Tuesday, February 06, 2007

February 6 Flu Update

A vet who worked in the cull in Suffolk is now hospitalized....

Indonesia has been withholding flu data from the world to protect intellectual property rights. Branswell reports...this is a huge political issues. Read this rhetoric, and then the entire article....

"We are sending our virus (samples) to the rich countries to produce antivirals and vaccines. And when the pandemic occurs, they survive and we die," Suwit Wibulpolprasert told the meeting.

"It is unfair to let the poor die and the rich survive. . . . We are not opposing the sharing of information and virus, but on the condition that every country will have equal opportunity to get access to vaccine and anti-virals if such a pandemic occurs."

CIDRAP weighs in on this as well...noting that the entire International system is being challenged.

NY Times on this new development.

There are two more human cases in Indonesia.

WHO confirms H5N1 cause of young girl's death. (ProMed)

WHO also confirms a sick girl in Nigeria.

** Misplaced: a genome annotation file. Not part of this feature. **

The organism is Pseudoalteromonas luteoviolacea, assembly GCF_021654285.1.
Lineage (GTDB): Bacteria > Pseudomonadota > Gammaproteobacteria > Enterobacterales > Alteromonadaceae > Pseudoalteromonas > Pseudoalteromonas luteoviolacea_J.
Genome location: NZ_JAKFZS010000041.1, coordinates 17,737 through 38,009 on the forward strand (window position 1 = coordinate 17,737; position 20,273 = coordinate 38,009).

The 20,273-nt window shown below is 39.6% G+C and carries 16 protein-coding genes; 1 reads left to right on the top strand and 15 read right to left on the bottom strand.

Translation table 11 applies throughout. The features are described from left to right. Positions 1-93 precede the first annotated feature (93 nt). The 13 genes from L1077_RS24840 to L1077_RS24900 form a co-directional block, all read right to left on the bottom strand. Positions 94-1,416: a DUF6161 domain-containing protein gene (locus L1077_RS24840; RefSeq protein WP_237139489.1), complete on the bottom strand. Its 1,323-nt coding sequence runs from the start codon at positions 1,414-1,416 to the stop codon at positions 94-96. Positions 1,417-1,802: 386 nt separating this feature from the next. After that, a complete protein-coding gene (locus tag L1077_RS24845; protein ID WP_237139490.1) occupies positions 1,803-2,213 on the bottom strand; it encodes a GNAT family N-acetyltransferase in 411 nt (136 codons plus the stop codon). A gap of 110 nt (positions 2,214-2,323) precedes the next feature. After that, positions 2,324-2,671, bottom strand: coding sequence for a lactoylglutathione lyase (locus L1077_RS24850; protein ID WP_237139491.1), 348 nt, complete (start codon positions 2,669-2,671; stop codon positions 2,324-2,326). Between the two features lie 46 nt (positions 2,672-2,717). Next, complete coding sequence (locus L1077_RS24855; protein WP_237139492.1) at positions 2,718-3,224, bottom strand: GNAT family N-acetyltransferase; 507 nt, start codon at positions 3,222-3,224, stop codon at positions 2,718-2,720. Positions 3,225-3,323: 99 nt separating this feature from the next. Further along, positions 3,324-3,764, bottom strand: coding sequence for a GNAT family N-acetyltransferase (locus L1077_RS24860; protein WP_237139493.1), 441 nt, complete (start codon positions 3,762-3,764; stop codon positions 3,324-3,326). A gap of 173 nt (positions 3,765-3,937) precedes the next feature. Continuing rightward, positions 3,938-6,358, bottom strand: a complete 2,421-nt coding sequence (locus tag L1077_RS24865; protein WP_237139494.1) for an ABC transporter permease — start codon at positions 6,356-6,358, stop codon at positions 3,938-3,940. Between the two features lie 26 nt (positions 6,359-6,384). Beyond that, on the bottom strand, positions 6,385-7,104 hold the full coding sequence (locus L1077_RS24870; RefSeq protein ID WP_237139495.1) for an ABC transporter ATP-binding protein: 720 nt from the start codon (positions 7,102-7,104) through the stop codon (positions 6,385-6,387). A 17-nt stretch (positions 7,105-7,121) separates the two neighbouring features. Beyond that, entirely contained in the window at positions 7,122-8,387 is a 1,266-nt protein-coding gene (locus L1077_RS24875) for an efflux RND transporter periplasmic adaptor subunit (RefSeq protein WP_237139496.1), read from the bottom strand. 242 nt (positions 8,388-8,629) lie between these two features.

The Guardian (UK) notes, correctly, that the pandemic will emerge from Java, not Suffolk.

Nigerians are told to expect more bird flu outbreaks.

Indonesia has been urged to do more against bird flu.

OSHA has issued guidelines designed to help employers stand up against the bird flu.

David Milliband, UK, Minister made this statement before the House of Commons.

At this early stage, we do not know how this disease arrived in Suffolk. A full epidemiological report will be produced by our experts as soon as possible and made publicly available The State Veterinary Service is carrying out rapid and urgent investigations both on the infected premises themselves and by testing poultry farms and collecting dead wild birds in the protection and surveillance zones

Shanghai has a new bird flu plan....

People keeping "fancy" birds in Pakistan are being asked (nicely) to get them vaccinated.

Good day on the stock market for companies promising bird flu vaccines.